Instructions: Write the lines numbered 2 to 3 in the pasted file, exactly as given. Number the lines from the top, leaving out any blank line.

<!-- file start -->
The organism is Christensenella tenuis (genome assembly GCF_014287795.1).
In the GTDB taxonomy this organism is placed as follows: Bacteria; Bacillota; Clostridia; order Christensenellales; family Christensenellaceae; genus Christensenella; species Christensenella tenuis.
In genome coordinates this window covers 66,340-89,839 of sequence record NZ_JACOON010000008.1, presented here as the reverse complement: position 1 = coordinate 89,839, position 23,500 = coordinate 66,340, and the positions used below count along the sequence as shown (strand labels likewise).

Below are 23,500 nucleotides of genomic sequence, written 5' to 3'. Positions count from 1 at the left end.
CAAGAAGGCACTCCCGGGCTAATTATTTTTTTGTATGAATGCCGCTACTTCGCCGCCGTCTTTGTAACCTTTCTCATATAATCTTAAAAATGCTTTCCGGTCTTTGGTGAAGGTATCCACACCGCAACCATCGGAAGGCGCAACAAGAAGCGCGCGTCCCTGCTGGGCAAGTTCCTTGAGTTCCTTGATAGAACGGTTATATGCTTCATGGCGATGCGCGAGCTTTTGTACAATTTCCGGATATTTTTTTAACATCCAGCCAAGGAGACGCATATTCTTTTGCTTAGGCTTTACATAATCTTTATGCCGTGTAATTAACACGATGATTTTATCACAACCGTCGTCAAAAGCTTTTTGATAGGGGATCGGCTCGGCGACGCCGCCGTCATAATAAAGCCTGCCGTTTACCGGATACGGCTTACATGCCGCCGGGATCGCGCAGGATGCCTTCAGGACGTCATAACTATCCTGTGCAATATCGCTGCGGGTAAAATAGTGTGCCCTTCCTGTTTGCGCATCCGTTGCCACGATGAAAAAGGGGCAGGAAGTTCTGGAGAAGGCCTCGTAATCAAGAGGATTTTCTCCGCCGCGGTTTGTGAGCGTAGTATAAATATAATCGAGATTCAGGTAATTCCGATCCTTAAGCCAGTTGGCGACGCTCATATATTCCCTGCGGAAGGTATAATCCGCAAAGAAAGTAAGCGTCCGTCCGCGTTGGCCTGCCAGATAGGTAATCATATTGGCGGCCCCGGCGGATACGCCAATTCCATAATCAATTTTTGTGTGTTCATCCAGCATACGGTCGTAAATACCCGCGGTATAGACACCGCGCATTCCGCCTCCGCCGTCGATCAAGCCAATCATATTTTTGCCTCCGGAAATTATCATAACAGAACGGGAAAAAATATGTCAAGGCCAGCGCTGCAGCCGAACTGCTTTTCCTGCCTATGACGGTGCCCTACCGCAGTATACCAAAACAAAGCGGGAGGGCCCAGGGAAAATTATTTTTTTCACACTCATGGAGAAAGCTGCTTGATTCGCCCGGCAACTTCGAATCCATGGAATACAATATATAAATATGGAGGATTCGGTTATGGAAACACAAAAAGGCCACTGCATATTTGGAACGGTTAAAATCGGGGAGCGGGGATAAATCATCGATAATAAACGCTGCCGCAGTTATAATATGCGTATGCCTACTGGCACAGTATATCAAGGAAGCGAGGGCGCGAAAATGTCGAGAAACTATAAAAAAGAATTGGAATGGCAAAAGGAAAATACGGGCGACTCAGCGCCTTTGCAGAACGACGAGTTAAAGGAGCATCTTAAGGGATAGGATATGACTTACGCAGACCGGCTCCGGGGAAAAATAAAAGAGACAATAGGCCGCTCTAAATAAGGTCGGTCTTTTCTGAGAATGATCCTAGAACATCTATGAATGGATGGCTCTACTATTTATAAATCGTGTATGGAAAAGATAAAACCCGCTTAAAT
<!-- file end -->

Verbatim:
In the GTDB taxonomy this organism is placed as follows: Bacteria; Bacillota; Clostridia; order Christensenellales; family Christensenellaceae; genus Christensenella; species Christensenella tenuis.
In genome coordinates this window covers 66,340-89,839 of sequence record NZ_JACOON010000008.1, presented here as the reverse complement: position 1 = coordinate 89,839, position 23,500 = coordinate 66,340, and the positions used below count along the sequence as shown (strand labels likewise).